Pretty pretty, the fruit here is indicative of ravishingly ripe Pinot. There is a hint of buxom character to this nose; well-titted out it might be but there is no denying it is stacked full of screamingly obvious charms. It is not just a fruit bomb, though, there is an elaborate earthiness to it. Yes, I like sniffing this very much. My first taste shows that I am going to like drinking it too. There is a lot of that delicious fruit which is elegantly framed by a silky tannic structure and kept quite vivacious by a reasonable acid level. The earthiness also shows on the palate and it has decent length. This is not the most complex bottle I’ve had from this vineyard, it seems more themed on ripe Pinot fruit than vineyard character, but there is more than enough here to enjoy. How can I fail to enchanted by this little charmer?

Chambolle-Musigny Premier Cru les Amoureuses 1999, Robert Groffier

Bloody hell, does this even smell of Burgundy let alone Chambolle? In my book (The Bumper Book of Dissolute Larks is my book) Chambolle should not smell like an inky, thick Syrah and Chambolle Amoureuses should be distinctly more captivating and gorgeous than this rather severe nose which is utterly devoid of the allure. It is a pretty sad day when people make Chambolle Amoureuses that smells so uninviting; the village and vineyard should be imbuing it with lewdly enjoyable passion. Oh by arse it tastes bloody awful, tough, raw and spiky with nothing to engage the louche lover of happy experiences. This is a travesty of a wine that singularly fails to speak of either its origins or anything of lewd enjoyment value. I find it just to be a tough, unyielding wine of distinct tedium that could be from anywhere. Should you run into M. Groffier do feel free to have a go at him for wasting his plot of this amazing vineyard. I’m going to try and get him sectioned for making this severe, unyielding wine from Amoureuses. Fabulously sub-interest.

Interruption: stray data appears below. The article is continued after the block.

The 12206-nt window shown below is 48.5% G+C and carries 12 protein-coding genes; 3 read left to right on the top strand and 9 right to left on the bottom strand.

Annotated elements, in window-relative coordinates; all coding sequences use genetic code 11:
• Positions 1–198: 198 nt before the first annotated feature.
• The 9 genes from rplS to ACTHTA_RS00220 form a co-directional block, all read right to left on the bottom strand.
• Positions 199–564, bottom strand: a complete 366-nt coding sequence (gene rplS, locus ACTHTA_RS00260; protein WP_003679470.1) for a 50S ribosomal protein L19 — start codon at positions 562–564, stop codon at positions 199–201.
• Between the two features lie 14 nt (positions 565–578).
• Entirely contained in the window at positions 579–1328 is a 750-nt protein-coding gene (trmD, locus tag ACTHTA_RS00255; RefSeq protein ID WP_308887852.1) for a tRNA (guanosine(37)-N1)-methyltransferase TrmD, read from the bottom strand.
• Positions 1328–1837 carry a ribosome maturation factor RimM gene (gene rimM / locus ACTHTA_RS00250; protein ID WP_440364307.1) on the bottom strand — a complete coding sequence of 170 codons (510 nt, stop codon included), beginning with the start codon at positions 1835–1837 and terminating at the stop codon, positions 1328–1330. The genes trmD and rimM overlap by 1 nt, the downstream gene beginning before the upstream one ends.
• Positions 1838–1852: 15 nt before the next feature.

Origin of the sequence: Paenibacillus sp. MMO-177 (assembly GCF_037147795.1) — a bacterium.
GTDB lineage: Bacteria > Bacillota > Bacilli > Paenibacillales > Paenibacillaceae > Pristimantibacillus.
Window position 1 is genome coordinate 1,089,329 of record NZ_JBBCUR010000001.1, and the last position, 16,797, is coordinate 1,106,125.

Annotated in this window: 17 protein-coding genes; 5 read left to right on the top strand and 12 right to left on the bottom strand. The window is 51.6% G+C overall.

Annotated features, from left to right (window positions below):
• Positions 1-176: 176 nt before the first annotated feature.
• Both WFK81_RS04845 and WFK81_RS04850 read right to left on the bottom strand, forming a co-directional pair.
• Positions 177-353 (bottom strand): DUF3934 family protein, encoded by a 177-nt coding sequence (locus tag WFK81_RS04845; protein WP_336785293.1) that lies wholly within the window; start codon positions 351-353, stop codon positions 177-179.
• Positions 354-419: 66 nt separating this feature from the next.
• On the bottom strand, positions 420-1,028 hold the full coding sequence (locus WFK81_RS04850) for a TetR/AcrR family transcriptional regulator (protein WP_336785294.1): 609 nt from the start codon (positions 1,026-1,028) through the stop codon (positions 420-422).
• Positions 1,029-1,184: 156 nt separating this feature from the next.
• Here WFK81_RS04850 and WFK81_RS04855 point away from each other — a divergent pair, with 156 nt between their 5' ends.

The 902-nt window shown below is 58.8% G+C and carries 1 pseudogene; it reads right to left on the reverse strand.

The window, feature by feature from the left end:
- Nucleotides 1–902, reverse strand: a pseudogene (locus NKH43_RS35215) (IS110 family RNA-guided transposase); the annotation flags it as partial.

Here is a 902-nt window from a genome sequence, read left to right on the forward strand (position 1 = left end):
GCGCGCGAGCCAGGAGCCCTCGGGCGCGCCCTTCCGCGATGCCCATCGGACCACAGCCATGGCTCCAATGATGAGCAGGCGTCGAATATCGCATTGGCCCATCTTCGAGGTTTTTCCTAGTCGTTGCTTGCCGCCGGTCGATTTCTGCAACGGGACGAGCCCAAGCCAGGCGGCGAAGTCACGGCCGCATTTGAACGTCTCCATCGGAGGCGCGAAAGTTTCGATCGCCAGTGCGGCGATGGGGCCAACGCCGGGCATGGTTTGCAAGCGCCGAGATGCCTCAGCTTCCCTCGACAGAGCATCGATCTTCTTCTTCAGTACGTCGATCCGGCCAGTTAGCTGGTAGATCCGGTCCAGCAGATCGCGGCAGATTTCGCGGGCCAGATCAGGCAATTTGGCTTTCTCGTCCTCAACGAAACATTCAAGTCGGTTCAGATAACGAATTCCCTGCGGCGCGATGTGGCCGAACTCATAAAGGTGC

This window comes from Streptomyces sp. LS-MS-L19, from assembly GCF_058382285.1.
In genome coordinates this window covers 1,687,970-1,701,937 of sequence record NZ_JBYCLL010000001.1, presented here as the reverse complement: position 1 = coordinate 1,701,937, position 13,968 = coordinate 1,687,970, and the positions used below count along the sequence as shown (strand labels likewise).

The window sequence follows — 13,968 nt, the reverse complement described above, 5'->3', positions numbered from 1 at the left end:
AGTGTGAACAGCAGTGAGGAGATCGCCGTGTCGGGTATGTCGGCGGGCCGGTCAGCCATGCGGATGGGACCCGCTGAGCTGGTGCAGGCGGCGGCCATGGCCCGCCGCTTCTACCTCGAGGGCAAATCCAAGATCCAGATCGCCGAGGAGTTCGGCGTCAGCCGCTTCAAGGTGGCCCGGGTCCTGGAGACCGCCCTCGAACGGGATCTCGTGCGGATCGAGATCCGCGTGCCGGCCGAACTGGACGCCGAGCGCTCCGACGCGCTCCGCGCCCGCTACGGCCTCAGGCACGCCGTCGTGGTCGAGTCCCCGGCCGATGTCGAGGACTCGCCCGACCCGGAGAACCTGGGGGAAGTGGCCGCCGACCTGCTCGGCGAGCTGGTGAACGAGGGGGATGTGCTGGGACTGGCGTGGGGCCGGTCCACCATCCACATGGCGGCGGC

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Volnay Premier Cru Champans 1996, Comte Lafon

This doesn’t smell short on Volnay elegance and fruit-refinement, not very mature either, it is a rather pretty teenager. There is more refinement in its minerality, but I am not really thinking of this as an amazingly complex wine. It certainly smells pleasing, but my toes remain uncurled due to its sedate personality and my socks not blown off by its slightly shallow character. Lafon reds can often be more than a shade on the burly side, but this seems a smaller-scale wine than most of his offerings I’ve tried. That is not a bad thing, small-scale prettiness can be satisfying but I would really like more sophistication. The best thing about it is that it doesn’t suffer terribly much from 1996 syndrome (acid levels so high the wines are unbalanced) which bodes well for the next wine.

Volnay Premier Cru Santenots-du-Milieu 1996, Comte Lafon

This nose has serious personality, a bold and muscular Volnay which announces it is going to give your tasting apparatus a decent workout when it comes to sniffing and tasting. It is good, though, real concentration and powerful presence which you cannot help but take terribly seriously. That being said, I feel there are limits to how masculine I want my Volnay to be and this smells like it is beginning to push those boundaries. The palate is definitely masculine with a seriously structural whack of tannin. Again this only slightly suffers from 1996 syndrome, the acid is high enough to make this seems lively but just under the level where it would be unharmonious. It tastes satisfyingly complex and, as with the Champans, there is not much in the way of tertiary characters here; it has plenty of ability to keep on ageing. I do like this, quite a lot actually, but I’d prefer it a hint less butch and slightly more pronounced in sex-tastic character.